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trumpet vine

Posted by
andrea New York
(ajmeth@yahoo.com) on
Thu, Apr 27, 06 at 15:07

I planted 2 trumpet vines one on each side of my sliding glass doors out to my backyard. I have never had a flower in 3-4 years. This year I decided to have my husband dig them up and put something else in. He took out one on one side and never took out the other. This was the first year I did not cut it down to the ground. Well the side thats still in has buds all over the branches. I have 2 questions for anyone who knows. 1. Did I cause the problem by cutting the vines all the way down to the ground ? 2. If I did and this vine blooms flowers now, when and how do I divide this vine so I can put another identical vine on the other side? Thanks everyone-Andrea


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RE: trumpet vine

  • Posted by tapla z5b-6a MI (My Page) on
    Thu, Apr 27, 06 at 16:07

Trumpet vines bloom when roots are well established, the plant has good vitality, and woody tissues achieve a certain genetically predetermined (ontological) age. When you cut the plant back, you reset the ontogenetic clock because new tissues are younger. Confused?

From an old post I left on this forum:
"To a certain degree, the flowering of all (perhaps I should hedge and say nearly all) plants is dependant on tissues reaching a certain ontogenetic age before tissue differentiation into flower structures is possible. Ontogenetic aging is roughly a measure of the number of cell divisions that must occur before flowering. It varies from plant to plant. An illustration of its influence can be seen in the fact that plants propagated from cuttings invariably flower/fruit sooner than plants of the same species from seed. The tissues in the cuttings have seen many cell divisions and are ontogenetically older than tissues from seed, thus they are capable of flowering sooner. It is interesting to note that cuttings taken from basal portions of a plant are more vigorous because they are ontogenetically younger than cuttings from top branch tips. However, the cuttings from the ontogenetically older wood at the upper parts of the plant will flower sooner."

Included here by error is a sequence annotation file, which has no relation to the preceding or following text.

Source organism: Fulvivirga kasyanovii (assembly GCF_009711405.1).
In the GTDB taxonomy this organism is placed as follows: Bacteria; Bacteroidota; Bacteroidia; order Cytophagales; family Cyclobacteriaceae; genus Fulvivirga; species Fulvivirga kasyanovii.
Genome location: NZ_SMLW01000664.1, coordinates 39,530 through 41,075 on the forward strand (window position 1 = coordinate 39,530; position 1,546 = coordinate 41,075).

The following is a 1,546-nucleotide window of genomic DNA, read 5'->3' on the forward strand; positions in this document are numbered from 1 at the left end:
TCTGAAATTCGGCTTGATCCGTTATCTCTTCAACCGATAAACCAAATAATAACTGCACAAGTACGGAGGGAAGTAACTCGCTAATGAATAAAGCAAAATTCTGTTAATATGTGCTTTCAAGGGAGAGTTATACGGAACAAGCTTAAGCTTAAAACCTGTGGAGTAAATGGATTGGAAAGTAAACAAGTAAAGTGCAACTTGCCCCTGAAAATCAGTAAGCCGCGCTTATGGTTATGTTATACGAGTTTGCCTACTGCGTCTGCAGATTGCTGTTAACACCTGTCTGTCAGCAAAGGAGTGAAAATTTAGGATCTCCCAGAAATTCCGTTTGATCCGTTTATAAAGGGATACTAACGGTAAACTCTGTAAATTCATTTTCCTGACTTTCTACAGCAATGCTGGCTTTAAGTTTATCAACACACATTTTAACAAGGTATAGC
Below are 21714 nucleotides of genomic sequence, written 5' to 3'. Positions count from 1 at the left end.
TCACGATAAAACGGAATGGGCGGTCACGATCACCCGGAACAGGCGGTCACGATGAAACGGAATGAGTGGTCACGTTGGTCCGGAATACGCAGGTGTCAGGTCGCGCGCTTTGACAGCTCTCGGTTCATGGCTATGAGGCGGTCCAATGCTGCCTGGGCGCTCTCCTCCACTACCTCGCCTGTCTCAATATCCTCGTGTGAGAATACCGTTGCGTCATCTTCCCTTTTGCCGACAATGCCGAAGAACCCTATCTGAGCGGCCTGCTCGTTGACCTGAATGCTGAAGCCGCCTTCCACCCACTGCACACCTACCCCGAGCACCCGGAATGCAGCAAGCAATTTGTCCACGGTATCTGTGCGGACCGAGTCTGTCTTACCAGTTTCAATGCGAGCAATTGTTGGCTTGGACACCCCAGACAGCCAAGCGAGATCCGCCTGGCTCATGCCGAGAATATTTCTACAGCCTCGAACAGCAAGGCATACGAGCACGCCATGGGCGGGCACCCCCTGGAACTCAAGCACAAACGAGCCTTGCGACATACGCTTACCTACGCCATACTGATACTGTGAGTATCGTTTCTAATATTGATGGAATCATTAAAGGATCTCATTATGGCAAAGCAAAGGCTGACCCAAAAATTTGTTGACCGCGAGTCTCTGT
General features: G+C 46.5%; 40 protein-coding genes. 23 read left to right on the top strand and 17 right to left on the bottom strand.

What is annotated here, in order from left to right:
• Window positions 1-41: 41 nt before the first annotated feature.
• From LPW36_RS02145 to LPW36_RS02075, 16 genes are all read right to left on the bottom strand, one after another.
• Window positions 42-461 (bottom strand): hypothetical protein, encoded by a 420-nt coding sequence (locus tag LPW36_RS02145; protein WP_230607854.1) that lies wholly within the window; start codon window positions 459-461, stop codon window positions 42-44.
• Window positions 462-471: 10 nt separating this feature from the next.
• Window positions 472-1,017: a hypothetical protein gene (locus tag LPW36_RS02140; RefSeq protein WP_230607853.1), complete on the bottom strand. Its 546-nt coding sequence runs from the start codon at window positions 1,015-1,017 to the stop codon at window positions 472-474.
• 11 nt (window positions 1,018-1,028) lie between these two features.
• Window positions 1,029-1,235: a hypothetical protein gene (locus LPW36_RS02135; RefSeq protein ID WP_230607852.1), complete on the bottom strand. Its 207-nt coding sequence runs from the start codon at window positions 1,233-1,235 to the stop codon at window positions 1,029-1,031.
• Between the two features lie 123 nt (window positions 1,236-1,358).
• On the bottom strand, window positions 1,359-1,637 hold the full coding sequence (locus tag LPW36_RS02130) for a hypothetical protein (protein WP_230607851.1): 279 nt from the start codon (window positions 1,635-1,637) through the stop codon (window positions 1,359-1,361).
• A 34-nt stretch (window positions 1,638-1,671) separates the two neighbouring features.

If you wish to read the entire post, I'll leave a link to it, below.

Dividing trumpet vine would be like dividing a woody shrub or tree - not usually propagated that way. Clone from cuttings or basal offsets as they occur. As the plant matures, you will be blessed with hundreds, even thousands of opportunities for new plants as root-sprouts are likely to occur in profusion in the near vicinity of where it's sited. It can be a very invasive weed.

Al

Here is a link that might be useful: More info if interested


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